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Healthy Diets for Picky Eaters

by
author image Sava Tang Alcantara
Sava Tang Alcantara has been a writer and editor since 1988, working as a writer and editor for health publications such as "Let's Live Magazine" and "Whole Life Times." Alcantara specializes in health and fitness and is a certified yoga teacher and personal trainer. She does volunteer work regularly and has taught free public yoga classes in Santa Monica, Calif. since 2002.
Healthy Diets for Picky Eaters
A bowl of oatmeal, fruit and nuts in the shape of an owl. Photo Credit Azurita/iStock/Getty Images

Overview

Perhaps the number one reason for abandoning a diet is that it was too boring to sustain. To accommodate picky eaters, whether these include your spouse, small children gradually expanding their palate or yourself, there are ways to eat a sensible diet that can help you maintain a healthy weight long-term. The U.S. Department of Agriculture recommends a diet based on 40 percent from carbohydrates, 30 percent from lean proteins and 30 percent from fats.

Prepare a Hot Breakfast Daily

Encourage everyone in your family to eat a hot breakfast daily. Instant oatmeal with a sliced banana or other fruit and cow’s, almond, soy or rice milk. For very busy days, whip up fruit smoothies with protein powder made from pea and brown rice protein, chocolate cow’s, almond or soy milk and fruits. Drink from plastic cups secured with a tight-fitting top and straws or save for the office or school.

Retool Favorite Recipes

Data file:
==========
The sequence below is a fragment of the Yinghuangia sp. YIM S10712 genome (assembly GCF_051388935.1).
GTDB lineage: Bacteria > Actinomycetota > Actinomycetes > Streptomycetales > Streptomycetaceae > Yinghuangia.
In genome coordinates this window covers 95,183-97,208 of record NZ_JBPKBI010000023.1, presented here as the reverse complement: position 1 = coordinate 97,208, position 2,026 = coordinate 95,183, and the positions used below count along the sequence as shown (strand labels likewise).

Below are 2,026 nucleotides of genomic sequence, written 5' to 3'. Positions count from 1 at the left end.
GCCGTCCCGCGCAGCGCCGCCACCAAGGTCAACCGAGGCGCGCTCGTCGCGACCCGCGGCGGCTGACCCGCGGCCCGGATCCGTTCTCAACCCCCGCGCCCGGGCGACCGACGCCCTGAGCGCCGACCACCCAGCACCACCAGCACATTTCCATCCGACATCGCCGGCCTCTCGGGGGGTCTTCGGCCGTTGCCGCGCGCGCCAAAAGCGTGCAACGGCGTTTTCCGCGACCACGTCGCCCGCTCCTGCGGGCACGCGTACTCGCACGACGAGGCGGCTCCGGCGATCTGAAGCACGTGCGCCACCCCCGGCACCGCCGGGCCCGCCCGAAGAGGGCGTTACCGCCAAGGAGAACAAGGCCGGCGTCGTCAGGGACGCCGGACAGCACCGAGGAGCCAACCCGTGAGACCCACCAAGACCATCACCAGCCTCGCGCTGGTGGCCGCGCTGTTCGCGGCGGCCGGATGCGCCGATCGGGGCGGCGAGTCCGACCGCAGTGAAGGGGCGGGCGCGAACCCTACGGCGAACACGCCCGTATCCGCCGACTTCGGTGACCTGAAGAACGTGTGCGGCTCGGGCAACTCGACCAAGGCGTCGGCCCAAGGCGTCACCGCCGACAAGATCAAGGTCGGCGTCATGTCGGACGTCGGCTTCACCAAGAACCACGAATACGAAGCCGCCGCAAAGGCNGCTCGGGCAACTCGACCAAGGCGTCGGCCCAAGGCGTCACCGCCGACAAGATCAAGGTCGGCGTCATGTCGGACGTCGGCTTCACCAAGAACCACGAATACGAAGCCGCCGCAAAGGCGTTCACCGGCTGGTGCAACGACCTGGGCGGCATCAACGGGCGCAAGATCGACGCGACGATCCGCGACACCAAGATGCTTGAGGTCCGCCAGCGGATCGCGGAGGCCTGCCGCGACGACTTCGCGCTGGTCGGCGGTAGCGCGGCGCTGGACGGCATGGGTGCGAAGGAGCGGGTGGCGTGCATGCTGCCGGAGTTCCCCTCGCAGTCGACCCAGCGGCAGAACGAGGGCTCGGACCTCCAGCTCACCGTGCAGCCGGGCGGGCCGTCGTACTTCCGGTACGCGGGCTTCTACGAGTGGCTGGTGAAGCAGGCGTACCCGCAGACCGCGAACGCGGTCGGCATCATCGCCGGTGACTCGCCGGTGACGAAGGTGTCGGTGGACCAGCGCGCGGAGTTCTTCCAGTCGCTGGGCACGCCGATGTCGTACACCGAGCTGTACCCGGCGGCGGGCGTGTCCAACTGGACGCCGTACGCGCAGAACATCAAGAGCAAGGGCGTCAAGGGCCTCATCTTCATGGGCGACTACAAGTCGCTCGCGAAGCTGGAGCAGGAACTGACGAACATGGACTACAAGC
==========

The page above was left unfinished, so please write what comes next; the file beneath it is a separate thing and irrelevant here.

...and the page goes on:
Make nutrient-dense, low-fat, high-fiber versions of favorites dishes by replacing refined sugar and flour with fruit-sweetened or whole-grain recipes. Replace white sugar with molasses, maple syrup, agave or make a fruit juice reduction by reducing two cups each of orange, pear or other fruit juice to half its quantity and use in any cookie, quickbread, pancake or cake recipe. Instead of fast food pizza, toast split whole wheat chapattis, slather with low-salt pasta sauce and layer pre-washed spinach leaves, chopped bell peppers and other vegetables. Add low-fat mozzarella and drizzle with heart-healthy olive oil.

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Favor Heart-Healthy Fats

Replace saturated fats with heart-healthy options such as olive, canola, flax and hemp seed oils. The U.S. Department of Agriculture recommends consuming no more than 10 percent of the total 30 percent of fat calories per day from saturated fats. Saturated fats are solid at room temperature: butter, cow’s milk, beef, pork and poultry fat are all examples of saturated fat. Instead, consume low or nonfat milk, yogurt and cheeses, trim all visible fat from animal protein and swap out butter with olive oil or another unsaturated fat. You can prepare brownies, chocolate cakes and cookies with olive oil. And instead of potato chips or French fries, roughly chop sweet potatoes and bake with olive oil or do the same with new or Idaho potatoes with the skin intact for “home fries.” Even picky eaters can be cajoled to trying these versions of favorite foods if they have flavor and provide satiety.

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References

Demand Media